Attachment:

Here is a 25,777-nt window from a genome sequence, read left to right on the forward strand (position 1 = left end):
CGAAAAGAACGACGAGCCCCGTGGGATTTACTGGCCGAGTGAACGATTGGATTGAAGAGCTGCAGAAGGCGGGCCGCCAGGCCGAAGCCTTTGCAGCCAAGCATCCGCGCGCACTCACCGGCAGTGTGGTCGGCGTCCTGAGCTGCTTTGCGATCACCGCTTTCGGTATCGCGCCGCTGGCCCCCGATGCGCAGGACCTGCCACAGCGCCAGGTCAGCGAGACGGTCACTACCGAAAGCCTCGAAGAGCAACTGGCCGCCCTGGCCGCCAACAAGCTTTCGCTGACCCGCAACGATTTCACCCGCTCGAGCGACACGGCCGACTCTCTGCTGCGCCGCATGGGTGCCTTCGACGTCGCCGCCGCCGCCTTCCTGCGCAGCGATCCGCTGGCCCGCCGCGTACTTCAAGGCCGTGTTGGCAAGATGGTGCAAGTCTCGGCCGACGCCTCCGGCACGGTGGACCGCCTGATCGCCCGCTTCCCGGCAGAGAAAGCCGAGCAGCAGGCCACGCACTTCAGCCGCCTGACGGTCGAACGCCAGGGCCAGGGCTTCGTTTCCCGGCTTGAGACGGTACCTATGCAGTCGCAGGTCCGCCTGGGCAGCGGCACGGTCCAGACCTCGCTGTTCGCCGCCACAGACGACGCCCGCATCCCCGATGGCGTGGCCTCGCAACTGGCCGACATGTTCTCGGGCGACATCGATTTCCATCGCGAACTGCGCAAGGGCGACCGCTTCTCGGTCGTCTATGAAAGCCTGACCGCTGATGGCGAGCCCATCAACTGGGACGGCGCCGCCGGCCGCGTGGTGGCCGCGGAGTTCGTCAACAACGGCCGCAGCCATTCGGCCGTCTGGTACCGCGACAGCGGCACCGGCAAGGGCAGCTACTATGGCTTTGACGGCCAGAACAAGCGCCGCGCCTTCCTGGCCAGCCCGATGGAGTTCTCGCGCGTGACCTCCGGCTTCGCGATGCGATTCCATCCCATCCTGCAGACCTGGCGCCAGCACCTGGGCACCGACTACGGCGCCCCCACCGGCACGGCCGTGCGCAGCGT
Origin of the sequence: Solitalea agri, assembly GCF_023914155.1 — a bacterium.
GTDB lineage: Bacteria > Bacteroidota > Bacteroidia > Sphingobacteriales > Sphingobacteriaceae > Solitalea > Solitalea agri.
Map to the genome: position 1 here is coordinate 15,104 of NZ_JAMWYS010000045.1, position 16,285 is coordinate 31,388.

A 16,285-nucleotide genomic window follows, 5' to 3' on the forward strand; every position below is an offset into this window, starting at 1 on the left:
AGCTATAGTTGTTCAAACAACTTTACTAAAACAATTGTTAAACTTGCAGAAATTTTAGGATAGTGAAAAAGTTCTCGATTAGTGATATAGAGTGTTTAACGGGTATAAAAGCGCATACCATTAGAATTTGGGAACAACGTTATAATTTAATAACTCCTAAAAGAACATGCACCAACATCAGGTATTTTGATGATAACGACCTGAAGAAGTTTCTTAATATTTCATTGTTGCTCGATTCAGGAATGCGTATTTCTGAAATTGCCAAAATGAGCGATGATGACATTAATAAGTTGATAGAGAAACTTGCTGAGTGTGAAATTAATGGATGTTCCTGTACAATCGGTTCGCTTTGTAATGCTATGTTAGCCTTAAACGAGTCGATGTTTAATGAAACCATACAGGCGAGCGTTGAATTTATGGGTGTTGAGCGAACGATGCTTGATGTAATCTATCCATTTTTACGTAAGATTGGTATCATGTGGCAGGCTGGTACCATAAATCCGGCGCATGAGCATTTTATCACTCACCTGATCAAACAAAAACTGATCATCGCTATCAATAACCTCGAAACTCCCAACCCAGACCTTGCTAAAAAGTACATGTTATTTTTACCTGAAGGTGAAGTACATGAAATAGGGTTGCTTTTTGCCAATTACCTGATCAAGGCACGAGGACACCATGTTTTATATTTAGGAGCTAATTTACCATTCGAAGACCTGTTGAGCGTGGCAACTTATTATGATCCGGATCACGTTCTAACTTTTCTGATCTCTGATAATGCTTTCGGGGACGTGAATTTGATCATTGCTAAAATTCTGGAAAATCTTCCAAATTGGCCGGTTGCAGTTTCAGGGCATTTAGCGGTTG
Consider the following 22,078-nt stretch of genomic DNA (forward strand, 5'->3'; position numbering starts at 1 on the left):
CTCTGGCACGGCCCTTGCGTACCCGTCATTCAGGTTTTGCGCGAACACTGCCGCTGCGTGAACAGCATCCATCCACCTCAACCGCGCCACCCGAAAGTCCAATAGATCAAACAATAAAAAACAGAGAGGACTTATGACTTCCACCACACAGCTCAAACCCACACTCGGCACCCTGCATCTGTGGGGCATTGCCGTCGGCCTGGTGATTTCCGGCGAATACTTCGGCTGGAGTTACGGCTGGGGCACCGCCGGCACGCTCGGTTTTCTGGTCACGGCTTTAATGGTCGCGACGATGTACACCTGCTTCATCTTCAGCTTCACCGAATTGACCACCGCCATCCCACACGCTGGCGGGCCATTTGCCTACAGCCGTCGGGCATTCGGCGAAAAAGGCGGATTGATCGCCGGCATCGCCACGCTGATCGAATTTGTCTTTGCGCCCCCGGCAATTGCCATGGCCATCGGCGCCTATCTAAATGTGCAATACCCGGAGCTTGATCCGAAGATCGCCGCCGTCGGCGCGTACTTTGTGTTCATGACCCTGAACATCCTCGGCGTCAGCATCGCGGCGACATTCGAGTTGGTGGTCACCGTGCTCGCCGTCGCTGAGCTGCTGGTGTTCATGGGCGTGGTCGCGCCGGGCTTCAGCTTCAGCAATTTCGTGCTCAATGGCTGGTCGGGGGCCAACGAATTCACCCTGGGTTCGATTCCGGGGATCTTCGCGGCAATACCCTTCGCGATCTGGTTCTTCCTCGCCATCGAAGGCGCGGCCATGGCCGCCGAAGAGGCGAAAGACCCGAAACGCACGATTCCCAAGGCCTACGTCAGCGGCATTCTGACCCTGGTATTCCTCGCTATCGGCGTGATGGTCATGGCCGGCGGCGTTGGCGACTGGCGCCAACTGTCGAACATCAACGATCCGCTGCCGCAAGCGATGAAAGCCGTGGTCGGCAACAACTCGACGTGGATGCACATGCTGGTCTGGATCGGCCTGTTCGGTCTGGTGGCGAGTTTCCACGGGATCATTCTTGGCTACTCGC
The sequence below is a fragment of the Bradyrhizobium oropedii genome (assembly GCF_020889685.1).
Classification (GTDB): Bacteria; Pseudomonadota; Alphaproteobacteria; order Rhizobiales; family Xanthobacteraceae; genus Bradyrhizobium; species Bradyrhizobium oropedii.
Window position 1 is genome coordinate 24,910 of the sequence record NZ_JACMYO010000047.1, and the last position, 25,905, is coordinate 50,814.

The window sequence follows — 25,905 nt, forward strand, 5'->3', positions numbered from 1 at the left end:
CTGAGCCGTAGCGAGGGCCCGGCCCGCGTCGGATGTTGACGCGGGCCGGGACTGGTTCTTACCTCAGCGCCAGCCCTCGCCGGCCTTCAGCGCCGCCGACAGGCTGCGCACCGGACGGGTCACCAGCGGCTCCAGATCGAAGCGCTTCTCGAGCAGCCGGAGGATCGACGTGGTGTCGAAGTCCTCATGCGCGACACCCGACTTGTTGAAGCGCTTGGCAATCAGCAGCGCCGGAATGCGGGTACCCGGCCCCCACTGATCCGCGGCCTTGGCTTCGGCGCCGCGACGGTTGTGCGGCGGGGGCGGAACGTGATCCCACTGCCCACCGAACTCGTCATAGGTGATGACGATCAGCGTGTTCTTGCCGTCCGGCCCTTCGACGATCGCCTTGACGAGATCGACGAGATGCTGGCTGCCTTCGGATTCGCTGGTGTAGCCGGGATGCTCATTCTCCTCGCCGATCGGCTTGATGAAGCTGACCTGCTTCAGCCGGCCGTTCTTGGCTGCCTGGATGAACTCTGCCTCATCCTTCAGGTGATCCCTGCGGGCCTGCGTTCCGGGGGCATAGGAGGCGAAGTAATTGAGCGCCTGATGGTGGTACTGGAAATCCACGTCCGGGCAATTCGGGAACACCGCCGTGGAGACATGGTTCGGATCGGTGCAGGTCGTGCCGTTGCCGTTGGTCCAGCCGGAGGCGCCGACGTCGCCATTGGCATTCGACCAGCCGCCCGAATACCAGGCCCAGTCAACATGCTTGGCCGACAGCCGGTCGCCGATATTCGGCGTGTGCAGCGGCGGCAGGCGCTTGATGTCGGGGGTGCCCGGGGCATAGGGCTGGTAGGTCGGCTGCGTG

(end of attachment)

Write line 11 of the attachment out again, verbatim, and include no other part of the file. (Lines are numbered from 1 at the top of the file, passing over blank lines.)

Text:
Classification (GTDB): Bacteria; Pseudomonadota; Alphaproteobacteria; order Rhizobiales; family Xanthobacteraceae; genus Bradyrhizobium; species Bradyrhizobium oropedii.